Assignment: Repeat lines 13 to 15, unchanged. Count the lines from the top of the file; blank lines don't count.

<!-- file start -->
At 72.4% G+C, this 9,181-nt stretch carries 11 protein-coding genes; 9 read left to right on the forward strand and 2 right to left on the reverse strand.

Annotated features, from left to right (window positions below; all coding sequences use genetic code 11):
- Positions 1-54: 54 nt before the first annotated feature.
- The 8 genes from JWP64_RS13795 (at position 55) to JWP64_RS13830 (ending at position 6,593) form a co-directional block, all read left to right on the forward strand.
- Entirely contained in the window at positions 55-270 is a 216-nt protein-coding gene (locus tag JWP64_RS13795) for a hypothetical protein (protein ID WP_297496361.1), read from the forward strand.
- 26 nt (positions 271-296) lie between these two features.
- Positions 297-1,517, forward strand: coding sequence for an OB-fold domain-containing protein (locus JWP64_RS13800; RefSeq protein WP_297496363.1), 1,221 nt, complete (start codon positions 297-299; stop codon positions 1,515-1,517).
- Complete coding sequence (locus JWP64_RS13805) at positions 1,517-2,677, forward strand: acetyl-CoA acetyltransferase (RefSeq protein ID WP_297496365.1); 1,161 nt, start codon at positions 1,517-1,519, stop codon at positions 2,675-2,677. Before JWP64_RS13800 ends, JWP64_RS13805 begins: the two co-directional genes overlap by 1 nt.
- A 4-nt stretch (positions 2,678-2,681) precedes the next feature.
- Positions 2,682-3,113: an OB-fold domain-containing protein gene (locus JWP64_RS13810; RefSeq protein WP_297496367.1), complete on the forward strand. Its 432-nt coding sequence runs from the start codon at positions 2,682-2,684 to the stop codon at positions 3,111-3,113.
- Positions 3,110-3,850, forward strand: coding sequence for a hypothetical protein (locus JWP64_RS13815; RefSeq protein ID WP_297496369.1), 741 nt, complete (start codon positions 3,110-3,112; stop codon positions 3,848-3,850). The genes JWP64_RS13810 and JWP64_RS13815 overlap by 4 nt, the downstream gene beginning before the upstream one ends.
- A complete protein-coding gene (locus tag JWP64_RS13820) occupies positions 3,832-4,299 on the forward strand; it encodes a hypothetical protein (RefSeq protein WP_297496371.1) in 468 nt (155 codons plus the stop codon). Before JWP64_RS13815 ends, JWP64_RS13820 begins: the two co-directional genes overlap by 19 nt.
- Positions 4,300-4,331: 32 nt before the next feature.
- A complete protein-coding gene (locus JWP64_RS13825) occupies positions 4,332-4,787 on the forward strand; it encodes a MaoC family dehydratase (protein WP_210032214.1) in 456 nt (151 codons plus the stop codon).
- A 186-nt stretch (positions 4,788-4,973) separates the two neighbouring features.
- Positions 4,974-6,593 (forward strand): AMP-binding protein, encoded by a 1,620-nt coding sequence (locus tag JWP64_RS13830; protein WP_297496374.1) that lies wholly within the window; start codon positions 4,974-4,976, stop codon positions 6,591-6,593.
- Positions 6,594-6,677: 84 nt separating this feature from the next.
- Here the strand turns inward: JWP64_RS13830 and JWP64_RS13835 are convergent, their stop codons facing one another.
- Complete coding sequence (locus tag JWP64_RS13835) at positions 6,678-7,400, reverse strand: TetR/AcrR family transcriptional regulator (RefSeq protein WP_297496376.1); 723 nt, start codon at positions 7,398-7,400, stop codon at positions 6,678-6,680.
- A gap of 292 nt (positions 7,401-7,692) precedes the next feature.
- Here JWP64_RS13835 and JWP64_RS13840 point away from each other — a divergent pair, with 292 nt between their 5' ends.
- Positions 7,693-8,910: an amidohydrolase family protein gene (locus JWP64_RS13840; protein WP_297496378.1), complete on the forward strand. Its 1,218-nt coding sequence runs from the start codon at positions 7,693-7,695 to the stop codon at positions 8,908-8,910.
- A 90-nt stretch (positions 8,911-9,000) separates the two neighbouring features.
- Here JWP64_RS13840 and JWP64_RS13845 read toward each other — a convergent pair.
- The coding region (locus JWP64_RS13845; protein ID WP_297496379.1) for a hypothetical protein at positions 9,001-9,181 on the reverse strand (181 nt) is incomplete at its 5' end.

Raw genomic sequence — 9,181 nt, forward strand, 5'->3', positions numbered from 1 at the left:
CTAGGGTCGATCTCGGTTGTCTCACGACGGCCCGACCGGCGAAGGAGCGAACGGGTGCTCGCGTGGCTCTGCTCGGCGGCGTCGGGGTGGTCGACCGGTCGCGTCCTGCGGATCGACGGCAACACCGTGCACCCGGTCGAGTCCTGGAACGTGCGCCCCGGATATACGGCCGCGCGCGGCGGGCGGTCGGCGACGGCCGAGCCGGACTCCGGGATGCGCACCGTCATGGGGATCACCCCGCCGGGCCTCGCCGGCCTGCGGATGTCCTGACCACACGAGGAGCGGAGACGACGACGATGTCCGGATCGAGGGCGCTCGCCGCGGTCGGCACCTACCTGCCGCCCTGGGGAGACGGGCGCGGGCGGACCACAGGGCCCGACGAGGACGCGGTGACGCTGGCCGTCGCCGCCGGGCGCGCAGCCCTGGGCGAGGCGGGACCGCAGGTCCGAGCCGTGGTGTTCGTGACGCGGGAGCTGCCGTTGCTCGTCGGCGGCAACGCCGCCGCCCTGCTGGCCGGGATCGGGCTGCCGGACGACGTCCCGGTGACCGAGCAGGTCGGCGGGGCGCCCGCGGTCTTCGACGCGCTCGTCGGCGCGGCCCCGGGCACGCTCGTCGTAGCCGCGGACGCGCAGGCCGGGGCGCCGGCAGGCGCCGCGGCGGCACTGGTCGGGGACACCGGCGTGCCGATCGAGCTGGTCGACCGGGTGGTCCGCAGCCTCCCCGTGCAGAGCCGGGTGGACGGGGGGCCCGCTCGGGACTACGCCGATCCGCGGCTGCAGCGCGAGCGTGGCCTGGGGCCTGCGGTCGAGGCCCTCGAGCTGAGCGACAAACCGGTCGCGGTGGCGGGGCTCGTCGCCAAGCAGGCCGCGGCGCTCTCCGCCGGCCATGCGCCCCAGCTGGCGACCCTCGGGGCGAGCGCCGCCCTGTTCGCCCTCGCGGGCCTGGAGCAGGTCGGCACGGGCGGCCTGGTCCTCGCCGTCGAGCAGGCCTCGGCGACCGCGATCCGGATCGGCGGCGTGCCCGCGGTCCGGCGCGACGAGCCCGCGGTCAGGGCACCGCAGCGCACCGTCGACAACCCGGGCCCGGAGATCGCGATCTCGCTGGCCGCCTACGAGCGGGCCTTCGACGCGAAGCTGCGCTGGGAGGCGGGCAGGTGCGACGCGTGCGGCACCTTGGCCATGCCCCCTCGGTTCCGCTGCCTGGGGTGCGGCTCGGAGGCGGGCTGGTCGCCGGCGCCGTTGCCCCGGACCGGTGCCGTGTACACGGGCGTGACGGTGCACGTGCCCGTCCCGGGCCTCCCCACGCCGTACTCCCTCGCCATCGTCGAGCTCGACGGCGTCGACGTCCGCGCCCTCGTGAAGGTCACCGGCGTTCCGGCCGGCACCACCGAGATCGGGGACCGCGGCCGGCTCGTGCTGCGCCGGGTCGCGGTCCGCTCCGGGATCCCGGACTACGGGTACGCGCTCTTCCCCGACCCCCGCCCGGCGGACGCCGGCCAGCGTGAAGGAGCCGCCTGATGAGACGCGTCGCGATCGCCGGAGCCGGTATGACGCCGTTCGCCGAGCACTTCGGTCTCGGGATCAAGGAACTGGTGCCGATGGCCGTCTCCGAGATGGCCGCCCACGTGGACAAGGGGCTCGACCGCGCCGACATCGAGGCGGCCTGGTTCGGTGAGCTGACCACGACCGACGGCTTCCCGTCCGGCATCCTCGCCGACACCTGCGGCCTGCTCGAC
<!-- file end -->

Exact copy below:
- Positions 4,300-4,331: 32 nt before the next feature.
- A complete protein-coding gene (locus JWP64_RS13825) occupies positions 4,332-4,787 on the forward strand; it encodes a MaoC family dehydratase (protein WP_210032214.1) in 456 nt (151 codons plus the stop codon).
- A 186-nt stretch (positions 4,788-4,973) separates the two neighbouring features.